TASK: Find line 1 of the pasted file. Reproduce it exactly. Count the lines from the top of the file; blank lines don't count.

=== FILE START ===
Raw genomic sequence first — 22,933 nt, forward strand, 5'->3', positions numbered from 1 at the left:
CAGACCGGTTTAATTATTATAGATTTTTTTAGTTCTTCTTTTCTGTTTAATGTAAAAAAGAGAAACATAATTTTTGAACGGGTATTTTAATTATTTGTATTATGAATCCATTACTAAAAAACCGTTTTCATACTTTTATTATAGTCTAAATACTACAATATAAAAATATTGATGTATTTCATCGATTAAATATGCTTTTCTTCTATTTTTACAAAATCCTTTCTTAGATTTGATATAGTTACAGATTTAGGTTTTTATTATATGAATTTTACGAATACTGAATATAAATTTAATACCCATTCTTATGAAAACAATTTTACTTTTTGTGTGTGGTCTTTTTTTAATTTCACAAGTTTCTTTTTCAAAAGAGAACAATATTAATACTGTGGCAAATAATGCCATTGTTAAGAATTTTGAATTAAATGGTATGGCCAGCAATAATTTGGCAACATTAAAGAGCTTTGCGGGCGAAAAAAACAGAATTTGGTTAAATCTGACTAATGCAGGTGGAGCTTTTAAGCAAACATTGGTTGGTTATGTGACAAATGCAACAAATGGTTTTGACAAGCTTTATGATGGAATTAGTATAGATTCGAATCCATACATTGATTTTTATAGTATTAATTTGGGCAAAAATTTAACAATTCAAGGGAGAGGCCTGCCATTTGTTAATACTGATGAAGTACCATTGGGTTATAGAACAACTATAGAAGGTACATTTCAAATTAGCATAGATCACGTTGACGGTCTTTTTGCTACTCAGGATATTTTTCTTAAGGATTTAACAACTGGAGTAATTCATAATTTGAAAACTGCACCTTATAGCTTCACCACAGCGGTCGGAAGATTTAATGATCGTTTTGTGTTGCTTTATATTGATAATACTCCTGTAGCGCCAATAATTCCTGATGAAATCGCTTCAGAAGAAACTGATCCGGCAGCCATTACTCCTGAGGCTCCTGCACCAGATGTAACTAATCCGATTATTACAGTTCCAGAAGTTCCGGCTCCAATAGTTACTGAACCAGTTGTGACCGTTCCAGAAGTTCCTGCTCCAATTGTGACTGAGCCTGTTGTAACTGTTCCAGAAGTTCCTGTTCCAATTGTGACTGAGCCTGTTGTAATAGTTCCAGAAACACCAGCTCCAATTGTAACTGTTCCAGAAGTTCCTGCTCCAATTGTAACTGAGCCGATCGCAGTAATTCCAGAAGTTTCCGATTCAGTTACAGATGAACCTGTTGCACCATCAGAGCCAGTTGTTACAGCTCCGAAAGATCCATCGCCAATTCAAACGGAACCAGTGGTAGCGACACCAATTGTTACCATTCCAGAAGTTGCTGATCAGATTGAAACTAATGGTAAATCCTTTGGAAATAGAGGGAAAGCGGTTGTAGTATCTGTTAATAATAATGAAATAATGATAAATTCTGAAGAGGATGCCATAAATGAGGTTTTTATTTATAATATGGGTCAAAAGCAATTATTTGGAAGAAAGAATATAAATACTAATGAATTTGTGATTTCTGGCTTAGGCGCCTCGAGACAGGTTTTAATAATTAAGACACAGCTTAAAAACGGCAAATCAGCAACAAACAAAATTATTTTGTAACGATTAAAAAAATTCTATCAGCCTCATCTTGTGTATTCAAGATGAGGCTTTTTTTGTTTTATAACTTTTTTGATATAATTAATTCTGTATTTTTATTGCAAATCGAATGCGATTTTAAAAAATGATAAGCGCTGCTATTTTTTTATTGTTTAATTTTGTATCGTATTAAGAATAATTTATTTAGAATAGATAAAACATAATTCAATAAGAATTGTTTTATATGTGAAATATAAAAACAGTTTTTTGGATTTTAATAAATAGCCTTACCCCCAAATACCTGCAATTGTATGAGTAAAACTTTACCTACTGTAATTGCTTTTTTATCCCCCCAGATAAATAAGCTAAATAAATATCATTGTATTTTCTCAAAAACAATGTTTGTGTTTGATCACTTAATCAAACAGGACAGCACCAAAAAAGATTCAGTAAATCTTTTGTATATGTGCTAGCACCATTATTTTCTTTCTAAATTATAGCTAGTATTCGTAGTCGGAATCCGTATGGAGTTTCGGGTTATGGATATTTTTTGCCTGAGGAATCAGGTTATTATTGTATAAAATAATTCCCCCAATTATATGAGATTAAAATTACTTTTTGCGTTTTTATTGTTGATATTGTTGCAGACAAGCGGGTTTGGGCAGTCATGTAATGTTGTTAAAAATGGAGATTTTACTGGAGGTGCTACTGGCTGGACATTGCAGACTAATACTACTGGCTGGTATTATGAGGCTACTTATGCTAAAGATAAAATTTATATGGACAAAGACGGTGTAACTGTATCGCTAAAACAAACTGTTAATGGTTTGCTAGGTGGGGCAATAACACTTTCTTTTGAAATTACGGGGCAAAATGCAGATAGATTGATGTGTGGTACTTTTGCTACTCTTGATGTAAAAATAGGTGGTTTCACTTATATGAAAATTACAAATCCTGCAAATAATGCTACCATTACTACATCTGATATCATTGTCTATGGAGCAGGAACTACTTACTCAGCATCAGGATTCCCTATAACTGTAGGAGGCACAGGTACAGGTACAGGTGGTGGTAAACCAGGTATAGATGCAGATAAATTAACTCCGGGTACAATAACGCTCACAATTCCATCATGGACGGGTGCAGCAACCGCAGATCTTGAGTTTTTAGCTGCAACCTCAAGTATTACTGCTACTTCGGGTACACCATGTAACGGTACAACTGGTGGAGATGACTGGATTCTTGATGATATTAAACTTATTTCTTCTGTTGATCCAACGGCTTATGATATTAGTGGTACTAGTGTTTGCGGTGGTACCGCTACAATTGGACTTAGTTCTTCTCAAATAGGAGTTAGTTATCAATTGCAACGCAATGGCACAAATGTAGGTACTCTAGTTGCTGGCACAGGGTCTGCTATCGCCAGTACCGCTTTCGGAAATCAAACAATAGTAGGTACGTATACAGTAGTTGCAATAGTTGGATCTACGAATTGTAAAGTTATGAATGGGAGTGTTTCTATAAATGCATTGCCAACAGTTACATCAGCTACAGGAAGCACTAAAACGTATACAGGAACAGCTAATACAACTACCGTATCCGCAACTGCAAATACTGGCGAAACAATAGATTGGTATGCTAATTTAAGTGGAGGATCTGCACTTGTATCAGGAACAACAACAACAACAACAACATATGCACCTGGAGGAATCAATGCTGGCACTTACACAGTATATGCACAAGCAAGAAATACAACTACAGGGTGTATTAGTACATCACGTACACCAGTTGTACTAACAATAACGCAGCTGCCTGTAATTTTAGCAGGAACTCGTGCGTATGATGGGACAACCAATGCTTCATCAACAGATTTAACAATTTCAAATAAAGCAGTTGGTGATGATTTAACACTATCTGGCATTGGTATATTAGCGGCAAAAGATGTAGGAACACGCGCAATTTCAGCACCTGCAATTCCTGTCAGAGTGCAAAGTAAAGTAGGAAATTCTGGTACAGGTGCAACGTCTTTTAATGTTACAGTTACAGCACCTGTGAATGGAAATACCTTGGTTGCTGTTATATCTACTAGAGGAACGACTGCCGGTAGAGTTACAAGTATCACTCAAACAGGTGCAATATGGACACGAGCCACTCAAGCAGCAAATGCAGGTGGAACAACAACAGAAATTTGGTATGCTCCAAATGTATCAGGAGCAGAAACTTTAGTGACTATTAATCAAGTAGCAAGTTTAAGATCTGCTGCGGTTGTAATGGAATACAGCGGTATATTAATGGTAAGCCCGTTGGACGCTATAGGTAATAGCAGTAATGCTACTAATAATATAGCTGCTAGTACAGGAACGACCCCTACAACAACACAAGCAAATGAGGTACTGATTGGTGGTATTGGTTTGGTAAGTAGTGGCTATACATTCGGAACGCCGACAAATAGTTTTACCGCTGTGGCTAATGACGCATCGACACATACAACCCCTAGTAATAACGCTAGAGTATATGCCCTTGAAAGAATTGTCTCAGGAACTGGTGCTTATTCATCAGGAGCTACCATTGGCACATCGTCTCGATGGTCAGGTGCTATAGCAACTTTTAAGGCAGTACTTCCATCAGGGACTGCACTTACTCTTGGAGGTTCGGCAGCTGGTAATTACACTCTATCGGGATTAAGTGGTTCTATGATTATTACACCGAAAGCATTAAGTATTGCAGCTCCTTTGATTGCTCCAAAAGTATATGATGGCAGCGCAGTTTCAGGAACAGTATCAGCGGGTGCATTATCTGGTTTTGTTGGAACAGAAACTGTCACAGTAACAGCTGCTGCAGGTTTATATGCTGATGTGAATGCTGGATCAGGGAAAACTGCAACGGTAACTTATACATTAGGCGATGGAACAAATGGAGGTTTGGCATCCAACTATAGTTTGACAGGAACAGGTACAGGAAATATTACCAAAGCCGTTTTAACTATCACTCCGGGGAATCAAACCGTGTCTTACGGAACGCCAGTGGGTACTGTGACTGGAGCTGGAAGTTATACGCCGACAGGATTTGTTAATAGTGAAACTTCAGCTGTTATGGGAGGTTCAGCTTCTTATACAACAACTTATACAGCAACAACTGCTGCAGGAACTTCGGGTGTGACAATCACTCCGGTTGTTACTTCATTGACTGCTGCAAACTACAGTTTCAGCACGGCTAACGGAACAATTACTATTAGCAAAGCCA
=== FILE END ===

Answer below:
Raw genomic sequence first — 22,933 nt, forward strand, 5'->3', positions numbered from 1 at the left: